- Cost of hacking seen as rising to $90 trillion a year by 2030
- More data attacks by employees than outsiders in past year
As businesses spend billions of dollars a year trying to protect their data from hacking that’s costing trillions, they face another threat closer to home: data theft by their own employees.
That’s one of the findings in a survey to be published by management consultant Accenture Plc and HfS Research on Monday.
Of 208 organizations surveyed, 69 percent “experienced an attempted or realized data theft or corruption by corporate insiders” over the past 12 months, the survey found, compared to 57 percent that experienced similar risks from external sources. Media and technology firms, and enterprises in the Asia-Pacific region reported the highest rates -- 77 percent and 80 percent, respectively.
“Everyone’s always known that part of designing security starts with thinking that your employees could be a risk but I don’t think anyone could have said it was quite that high,” Omar Abbosh, Accenture chief strategy officer, said in an interview in Tel Aviv, where he announced Accenture’s purchase of Maglan Information Defense & Intelligence Group, an Israeli security company.
Each year, businesses currently spend an estimated $84 billion to defend against data theft that costs them about $2 trillion -- damage that could rise to $90 trillion a year by 2030 if current trends continue, Abbosh forecast. He recommended that corporations change their approach to cybersecurity by cooperating with competitors to develop joint strategies to outwit increasingly sophisticated cyber-criminals.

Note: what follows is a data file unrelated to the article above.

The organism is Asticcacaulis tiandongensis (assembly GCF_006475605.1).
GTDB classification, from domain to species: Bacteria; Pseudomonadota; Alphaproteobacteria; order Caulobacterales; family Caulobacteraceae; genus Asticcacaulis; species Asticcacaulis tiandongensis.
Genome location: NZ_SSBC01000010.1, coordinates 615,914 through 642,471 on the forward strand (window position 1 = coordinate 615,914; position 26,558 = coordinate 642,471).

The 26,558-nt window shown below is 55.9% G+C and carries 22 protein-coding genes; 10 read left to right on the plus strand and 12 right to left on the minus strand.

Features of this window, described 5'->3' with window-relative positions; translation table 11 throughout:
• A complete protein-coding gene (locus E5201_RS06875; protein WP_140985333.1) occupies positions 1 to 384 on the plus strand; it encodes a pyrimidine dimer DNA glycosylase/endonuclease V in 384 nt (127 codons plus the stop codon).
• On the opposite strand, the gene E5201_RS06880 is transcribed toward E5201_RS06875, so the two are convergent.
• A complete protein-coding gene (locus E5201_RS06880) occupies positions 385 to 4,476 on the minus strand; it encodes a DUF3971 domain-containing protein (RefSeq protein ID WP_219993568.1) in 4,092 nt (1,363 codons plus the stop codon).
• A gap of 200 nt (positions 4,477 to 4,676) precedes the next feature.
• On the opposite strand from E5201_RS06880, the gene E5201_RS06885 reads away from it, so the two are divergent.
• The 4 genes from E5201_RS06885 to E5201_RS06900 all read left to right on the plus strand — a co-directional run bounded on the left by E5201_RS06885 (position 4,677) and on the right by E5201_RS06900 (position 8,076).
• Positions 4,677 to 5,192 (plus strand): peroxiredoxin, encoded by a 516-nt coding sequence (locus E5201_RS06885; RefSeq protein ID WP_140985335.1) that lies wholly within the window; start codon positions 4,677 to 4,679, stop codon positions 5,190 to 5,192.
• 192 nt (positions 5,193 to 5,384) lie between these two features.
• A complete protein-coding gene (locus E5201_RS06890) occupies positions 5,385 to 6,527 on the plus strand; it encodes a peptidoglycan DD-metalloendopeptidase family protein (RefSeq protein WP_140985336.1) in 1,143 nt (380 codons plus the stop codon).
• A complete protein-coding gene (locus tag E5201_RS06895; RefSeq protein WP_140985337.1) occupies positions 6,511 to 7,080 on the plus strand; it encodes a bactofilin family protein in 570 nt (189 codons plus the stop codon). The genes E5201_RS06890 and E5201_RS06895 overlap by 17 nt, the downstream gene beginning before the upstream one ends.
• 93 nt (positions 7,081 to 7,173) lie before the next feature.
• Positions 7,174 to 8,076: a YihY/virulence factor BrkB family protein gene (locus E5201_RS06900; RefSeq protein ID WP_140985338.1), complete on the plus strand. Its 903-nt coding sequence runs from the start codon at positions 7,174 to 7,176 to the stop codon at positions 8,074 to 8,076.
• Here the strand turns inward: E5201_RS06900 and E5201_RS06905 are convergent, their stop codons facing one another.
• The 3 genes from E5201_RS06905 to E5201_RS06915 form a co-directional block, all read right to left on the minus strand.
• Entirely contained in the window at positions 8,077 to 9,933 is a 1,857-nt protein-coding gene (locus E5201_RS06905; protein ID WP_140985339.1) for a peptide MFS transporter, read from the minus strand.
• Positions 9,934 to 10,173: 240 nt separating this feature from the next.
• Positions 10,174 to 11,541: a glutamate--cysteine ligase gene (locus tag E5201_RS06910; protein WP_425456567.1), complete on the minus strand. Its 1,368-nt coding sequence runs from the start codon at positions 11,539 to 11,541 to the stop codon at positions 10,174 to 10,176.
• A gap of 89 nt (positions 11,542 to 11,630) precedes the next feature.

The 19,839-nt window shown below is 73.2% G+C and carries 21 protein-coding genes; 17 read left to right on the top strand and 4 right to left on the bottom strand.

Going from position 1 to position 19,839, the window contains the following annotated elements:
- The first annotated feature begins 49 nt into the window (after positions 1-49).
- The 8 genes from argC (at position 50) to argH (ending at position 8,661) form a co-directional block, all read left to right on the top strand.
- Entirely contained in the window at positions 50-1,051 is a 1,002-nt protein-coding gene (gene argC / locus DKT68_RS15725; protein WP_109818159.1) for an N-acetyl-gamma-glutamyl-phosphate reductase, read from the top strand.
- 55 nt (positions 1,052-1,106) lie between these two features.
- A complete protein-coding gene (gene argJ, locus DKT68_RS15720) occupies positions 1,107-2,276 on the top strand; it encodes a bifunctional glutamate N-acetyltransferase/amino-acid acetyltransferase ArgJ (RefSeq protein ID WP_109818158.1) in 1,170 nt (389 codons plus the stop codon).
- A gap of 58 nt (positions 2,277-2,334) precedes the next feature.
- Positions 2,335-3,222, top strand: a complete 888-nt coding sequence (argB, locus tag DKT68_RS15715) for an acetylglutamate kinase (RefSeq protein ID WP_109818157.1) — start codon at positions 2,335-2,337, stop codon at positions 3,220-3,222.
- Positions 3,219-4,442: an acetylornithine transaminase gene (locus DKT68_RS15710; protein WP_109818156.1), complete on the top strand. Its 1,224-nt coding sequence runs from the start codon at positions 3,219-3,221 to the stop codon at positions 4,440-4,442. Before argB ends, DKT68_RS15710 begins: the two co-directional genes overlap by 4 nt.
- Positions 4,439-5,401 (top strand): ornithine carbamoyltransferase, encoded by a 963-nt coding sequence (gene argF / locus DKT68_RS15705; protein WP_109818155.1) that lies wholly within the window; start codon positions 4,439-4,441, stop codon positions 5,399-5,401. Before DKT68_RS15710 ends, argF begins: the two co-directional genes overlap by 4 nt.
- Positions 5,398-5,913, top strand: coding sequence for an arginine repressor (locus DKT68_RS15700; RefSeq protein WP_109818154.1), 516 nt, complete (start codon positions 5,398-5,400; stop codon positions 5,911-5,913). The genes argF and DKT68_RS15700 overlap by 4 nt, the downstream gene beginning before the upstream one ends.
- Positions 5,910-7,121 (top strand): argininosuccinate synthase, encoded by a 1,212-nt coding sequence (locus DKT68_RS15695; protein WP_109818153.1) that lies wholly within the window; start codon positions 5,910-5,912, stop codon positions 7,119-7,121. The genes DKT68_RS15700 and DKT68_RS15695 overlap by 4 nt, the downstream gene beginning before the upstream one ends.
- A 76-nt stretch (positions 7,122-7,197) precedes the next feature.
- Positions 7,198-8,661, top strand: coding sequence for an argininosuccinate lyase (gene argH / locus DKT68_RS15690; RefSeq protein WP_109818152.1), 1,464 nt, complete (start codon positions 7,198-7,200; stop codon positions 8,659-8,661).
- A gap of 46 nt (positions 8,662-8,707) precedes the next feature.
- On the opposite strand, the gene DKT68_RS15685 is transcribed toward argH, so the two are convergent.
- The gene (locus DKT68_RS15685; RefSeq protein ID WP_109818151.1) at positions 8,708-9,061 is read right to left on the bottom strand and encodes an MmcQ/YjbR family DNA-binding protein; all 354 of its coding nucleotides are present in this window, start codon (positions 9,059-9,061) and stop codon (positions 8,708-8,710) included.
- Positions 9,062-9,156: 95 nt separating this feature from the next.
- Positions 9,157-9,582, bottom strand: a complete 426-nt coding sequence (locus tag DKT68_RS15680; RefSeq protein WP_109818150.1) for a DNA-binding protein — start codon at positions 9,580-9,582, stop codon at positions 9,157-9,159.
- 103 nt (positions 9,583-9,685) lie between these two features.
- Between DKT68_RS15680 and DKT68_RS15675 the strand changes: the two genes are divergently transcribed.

“There’s a huge business rationale to share and collaborate,” he said. “If one bank is fundamentally breached in a way that collapses its trust with its customer base, I could be happy and say they’re all going to come to me, but that’s a false comfort” because “it pollutes the whole sphere of customers because it makes everyone fearful,” he said.
Despite recent high-profile data breaches of Sony Corp., Target Corp. and the U.S. Office of Personnel Management, many corporations do not yet consider cybersecurity a top business priority, Accenture found. Seventy percent of the survey’s respondents said they lacked adequate funding for technology, training or personnel needed to maintain their company’s cybersecurity, while 36 percent said their management considers cybersecurity “an unnecessary cost.”